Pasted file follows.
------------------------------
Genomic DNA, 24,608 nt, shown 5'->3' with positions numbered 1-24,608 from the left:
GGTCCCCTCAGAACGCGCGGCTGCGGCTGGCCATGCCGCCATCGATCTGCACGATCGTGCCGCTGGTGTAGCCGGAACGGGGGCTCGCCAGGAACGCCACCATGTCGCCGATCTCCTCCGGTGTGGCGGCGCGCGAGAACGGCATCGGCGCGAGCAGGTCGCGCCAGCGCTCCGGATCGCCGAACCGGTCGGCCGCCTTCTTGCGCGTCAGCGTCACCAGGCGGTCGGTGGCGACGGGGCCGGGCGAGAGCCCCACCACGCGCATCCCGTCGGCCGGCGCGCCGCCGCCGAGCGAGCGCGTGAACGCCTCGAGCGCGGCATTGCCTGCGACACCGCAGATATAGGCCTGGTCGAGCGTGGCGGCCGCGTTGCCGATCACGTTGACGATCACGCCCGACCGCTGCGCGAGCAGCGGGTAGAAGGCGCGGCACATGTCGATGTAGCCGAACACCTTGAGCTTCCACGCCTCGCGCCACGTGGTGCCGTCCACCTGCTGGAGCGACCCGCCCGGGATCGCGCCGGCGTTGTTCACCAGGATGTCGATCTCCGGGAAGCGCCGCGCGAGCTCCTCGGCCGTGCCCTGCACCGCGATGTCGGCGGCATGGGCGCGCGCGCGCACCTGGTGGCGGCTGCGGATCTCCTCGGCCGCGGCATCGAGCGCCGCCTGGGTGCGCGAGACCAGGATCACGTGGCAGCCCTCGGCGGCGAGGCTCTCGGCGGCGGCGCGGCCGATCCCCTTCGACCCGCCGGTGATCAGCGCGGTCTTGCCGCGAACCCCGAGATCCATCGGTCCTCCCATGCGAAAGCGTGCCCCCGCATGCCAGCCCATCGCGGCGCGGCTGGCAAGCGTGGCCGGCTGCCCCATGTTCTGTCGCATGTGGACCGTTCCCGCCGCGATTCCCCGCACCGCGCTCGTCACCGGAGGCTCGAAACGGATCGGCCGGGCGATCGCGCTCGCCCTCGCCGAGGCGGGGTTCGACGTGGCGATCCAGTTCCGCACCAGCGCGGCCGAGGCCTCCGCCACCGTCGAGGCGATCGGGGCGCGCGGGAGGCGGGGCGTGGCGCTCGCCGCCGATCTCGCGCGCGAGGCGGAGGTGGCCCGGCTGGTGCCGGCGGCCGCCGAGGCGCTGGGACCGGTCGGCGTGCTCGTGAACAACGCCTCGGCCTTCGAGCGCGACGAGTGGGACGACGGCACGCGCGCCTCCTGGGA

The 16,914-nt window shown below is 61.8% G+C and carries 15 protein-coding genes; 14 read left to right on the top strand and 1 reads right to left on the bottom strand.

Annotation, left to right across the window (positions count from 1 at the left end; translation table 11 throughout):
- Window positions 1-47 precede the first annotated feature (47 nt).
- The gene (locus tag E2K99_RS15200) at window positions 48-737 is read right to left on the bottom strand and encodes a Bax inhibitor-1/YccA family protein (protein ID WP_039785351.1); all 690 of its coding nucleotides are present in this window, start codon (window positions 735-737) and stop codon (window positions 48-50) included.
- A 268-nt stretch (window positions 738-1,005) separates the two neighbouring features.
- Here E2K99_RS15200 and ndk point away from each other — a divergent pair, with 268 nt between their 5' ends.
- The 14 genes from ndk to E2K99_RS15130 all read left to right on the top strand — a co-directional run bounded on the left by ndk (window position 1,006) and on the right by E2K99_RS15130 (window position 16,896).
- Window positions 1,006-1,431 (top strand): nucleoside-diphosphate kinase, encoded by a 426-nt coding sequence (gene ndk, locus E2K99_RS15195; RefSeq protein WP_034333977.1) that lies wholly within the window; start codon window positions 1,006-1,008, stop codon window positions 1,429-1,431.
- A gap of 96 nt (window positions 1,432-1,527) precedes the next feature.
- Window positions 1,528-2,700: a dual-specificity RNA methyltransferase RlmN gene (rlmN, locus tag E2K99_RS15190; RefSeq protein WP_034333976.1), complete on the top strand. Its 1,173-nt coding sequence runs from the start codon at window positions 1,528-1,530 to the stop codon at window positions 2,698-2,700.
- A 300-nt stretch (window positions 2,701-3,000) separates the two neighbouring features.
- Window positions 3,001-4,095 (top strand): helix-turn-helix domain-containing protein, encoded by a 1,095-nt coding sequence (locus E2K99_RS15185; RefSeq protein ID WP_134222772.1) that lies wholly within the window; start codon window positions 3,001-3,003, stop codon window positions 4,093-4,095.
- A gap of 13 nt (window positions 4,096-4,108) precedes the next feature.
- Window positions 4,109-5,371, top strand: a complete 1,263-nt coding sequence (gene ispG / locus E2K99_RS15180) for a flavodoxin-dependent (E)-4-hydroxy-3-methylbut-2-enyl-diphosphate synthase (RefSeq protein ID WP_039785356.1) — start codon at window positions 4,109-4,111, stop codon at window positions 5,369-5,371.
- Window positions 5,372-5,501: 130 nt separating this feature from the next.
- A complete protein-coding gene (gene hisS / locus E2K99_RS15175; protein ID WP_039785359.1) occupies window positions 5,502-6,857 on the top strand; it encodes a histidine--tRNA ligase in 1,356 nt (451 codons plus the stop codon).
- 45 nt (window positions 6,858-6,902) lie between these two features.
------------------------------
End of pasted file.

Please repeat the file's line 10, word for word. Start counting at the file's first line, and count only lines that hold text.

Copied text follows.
- Window positions 1,006-1,431 (top strand): nucleoside-diphosphate kinase, encoded by a 426-nt coding sequence (gene ndk, locus E2K99_RS15195; RefSeq protein WP_034333977.1) that lies wholly within the window; start codon window positions 1,006-1,008, stop codon window positions 1,429-1,431.